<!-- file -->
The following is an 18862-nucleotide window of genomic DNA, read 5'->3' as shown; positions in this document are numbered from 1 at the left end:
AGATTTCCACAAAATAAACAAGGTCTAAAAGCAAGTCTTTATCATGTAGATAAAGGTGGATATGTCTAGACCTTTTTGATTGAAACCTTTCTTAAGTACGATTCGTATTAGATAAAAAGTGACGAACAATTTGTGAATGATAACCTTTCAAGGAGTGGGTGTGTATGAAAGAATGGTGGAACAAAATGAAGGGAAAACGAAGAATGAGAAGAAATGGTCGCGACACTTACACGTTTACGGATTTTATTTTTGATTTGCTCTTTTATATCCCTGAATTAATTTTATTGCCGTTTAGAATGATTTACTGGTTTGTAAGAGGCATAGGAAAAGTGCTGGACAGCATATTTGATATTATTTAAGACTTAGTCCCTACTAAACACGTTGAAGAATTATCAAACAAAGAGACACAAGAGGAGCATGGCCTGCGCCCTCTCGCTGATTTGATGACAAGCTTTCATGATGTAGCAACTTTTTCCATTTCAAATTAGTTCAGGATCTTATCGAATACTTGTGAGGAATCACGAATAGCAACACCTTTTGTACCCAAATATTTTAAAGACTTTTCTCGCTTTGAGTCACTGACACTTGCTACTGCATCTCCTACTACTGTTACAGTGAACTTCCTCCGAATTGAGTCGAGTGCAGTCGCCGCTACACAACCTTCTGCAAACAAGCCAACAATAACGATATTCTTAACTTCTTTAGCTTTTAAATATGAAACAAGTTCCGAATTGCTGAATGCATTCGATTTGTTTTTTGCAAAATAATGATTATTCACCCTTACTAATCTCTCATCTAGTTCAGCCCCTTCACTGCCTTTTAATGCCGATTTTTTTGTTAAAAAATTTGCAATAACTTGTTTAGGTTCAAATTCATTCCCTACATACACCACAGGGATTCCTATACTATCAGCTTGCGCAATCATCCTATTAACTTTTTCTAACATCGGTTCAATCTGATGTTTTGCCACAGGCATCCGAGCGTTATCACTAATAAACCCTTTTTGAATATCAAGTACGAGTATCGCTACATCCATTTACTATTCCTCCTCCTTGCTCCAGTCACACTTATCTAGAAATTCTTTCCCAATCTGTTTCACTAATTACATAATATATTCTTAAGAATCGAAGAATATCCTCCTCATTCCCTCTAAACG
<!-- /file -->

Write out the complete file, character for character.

The following is an 18862-nucleotide window of genomic DNA, read 5'->3' as shown; positions in this document are numbered from 1 at the left end:
AGATTTCCACAAAATAAACAAGGTCTAAAAGCAAGTCTTTATCATGTAGATAAAGGTGGATATGTCTAGACCTTTTTGATTGAAACCTTTCTTAAGTACGATTCGTATTAGATAAAAAGTGACGAACAATTTGTGAATGATAACCTTTCAAGGAGTGGGTGTGTATGAAAGAATGGTGGAACAAAATGAAGGGAAAACGAAGAATGAGAAGAAATGGTCGCGACACTTACACGTTTACGGATTTTATTTTTGATTTGCTCTTTTATATCCCTGAATTAATTTTATTGCCGTTTAGAATGATTTACTGGTTTGTAAGAGGCATAGGAAAAGTGCTGGACAGCATATTTGATATTATTTAAGACTTAGTCCCTACTAAACACGTTGAAGAATTATCAAACAAAGAGACACAAGAGGAGCATGGCCTGCGCCCTCTCGCTGATTTGATGACAAGCTTTCATGATGTAGCAACTTTTTCCATTTCAAATTAGTTCAGGATCTTATCGAATACTTGTGAGGAATCACGAATAGCAACACCTTTTGTACCCAAATATTTTAAAGACTTTTCTCGCTTTGAGTCACTGACACTTGCTACTGCATCTCCTACTACTGTTACAGTGAACTTCCTCCGAATTGAGTCGAGTGCAGTCGCCGCTACACAACCTTCTGCAAACAAGCCAACAATAACGATATTCTTAACTTCTTTAGCTTTTAAATATGAAACAAGTTCCGAATTGCTGAATGCATTCGATTTGTTTTTTGCAAAATAATGATTATTCACCCTTACTAATCTCTCATCTAGTTCAGCCCCTTCACTGCCTTTTAATGCCGATTTTTTTGTTAAAAAATTTGCAATAACTTGTTTAGGTTCAAATTCATTCCCTACATACACCACAGGGATTCCTATACTATCAGCTTGCGCAATCATCCTATTAACTTTTTCTAACATCGGTTCAATCTGATGTTTTGCCACAGGCATCCGAGCGTTATCACTAATAAACCCTTTTTGAATATCAAGTACGAGTATCGCTACATCCATTTACTATTCCTCCTCCTTGCTCCAGTCACACTTATCTAGAAATTCTTTCCCAATCTGTTTCACTAATTACATAATATATTCTTAAGAATCGAAGAATATCCTCCTCATTCCCTCTAAACG